"Ah, but I've watched you a hundred times when you haven't." Ciro replied, with a swift little smile. "And couldn't have been happier with the performances I've seen."
"You guys are waaaay too nice." Turning her head to look through the netting, the girl's smile widened as she flipped out of safety and landed, keenly, on the ground. "But thanks, mom." A swift hug, for a swift smile. "Thanks for coming."
Ban watched the exhange silently, a fond smile crossing him for both mother and daughter. "Have you eaten, Xin-yan?"
Such contact with her daughter was rare, a precious treasure, and brought the sort of happy smile to Ciro's face which suggested that her cares were almost completely set aside.
almost. ...tell him everything...
"Mmm... before I left. But I could, again, if you wished."
"You shouldn't eat if you're not hungry," the older said, chidingly, running a hand through Ciro's hair once more. "But if you'll eat it, I'll cook it."
"What, Ban?" Ciro teased, a smile on her face that didn't quite reach her eyes, "... should I be worried, that if I fatten up, you won't love me anymore?"
should I? should I?
"My Mother used to say that men that cooked were rare things indeed. I think I'll let you, if only for amusement..."
"Of course not, Xin-yan. I'll love you no matter the shape you're in, because you'll be perfect-- whatever may come." Score one for Ban! Perfect answer, for the win!
Ila simply rolled her eyes, and strolled out of the tent and toward the train, wanting to get a shower before a late night dinner.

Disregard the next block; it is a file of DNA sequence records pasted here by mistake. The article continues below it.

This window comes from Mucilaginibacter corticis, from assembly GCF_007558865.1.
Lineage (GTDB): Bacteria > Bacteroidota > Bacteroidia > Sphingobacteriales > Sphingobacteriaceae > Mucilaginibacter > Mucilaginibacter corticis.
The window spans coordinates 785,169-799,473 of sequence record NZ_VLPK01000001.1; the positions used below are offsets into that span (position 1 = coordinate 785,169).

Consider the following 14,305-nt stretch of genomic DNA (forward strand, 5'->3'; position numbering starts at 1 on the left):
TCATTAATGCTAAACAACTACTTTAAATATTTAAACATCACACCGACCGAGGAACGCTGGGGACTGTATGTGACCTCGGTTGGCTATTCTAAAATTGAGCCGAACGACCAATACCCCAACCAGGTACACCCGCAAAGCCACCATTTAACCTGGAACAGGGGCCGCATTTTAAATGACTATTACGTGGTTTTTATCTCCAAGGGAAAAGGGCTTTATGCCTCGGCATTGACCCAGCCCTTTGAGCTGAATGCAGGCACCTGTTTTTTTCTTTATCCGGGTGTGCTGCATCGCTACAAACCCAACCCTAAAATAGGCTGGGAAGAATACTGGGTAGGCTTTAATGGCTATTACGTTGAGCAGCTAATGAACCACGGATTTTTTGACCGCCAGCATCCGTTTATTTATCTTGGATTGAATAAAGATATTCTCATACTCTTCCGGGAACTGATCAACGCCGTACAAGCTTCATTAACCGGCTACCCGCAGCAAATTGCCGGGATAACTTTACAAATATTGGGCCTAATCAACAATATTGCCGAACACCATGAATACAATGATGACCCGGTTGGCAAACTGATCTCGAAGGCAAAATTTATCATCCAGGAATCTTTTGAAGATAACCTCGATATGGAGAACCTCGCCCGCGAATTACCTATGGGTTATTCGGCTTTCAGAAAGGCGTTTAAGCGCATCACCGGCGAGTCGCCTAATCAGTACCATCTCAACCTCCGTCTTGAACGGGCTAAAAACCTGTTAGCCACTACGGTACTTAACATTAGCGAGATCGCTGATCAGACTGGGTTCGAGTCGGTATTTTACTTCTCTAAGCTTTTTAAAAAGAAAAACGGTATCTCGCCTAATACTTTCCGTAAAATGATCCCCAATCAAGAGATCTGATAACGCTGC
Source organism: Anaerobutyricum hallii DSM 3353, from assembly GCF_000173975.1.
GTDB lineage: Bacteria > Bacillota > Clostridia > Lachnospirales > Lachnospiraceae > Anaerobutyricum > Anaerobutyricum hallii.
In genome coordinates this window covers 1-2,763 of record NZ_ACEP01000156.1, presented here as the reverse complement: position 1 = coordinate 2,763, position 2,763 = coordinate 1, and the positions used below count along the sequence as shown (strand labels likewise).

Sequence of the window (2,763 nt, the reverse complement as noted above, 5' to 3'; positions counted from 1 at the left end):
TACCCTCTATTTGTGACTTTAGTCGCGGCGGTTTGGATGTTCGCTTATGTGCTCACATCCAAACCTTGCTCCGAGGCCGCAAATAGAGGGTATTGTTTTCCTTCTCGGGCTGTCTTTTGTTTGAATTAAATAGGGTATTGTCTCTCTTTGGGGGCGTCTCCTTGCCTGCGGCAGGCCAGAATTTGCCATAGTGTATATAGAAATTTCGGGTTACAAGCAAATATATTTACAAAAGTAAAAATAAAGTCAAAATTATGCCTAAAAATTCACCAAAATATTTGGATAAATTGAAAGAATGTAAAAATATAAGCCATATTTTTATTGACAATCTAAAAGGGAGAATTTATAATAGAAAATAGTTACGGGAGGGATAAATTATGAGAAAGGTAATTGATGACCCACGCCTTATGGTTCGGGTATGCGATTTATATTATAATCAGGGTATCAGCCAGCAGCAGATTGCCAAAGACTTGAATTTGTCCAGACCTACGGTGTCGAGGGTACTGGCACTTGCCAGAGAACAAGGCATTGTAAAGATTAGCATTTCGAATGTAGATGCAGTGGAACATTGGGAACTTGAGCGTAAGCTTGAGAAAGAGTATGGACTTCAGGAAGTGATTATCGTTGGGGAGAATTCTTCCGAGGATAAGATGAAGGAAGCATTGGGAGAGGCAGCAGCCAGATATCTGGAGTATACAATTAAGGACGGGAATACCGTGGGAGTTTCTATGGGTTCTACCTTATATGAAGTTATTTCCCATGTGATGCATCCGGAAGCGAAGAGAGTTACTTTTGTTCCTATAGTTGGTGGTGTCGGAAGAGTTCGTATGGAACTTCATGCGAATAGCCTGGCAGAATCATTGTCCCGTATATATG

Daughter and mother were similar in that regard, as Ciro's eyes, too, completed an upward circle before fixing themselves on the disappearing figure of her child.
"....I've started planning our next show."
"I'm afraid I'm far too divided between options to even consider planning, just yet." Ban's eyes closed, before he assessed the stage and the nets that needed to be torn down; the circeaux that was displaced from the wings, and the spinning Ila had left it with. "But I suppose such things will be affected by upcoming events."
"And which events would those be?" Asked the younger of the pair softly, and it could've just been smalltalk.
(but it wasn't.)
"You've normally made up your mind by now."
"Touring schedules might have to be altered, all things considered..."
"What things considered?"
"The marriage," the man said, with a tired smile, his hand finding the small of his fiance's back. "We have many, many things to decide."
Ciro laughed, because she should've known that was it -- after all it couldn't be something else, the sort of something else that he didn't know about.
"...oh, of course. Ban, I..."
"...what do you want to do?"
"We'll either tour together, or put the circuses back together, I would assume," Pai Ban-bao stated, as he started to walk toward the tent's exit. "I'll have to see, in the next couple of months. I think, though, that both of them are too large to put back together."
"...yes, I suppose it would prove difficult, having two of everything."
"And perhaps such a shift would be difficult to make in the first year, regardless?"
"I think it would be."
A silent moment, a strident pause.
"We'll just have to let them get used to the idea."
"Okay." Replied the younger ringleader, at least partially relieved -- having not been ready, just yet, to relinquish the reins of something she'd built with her own hands; but just as unprepared to spend time without him.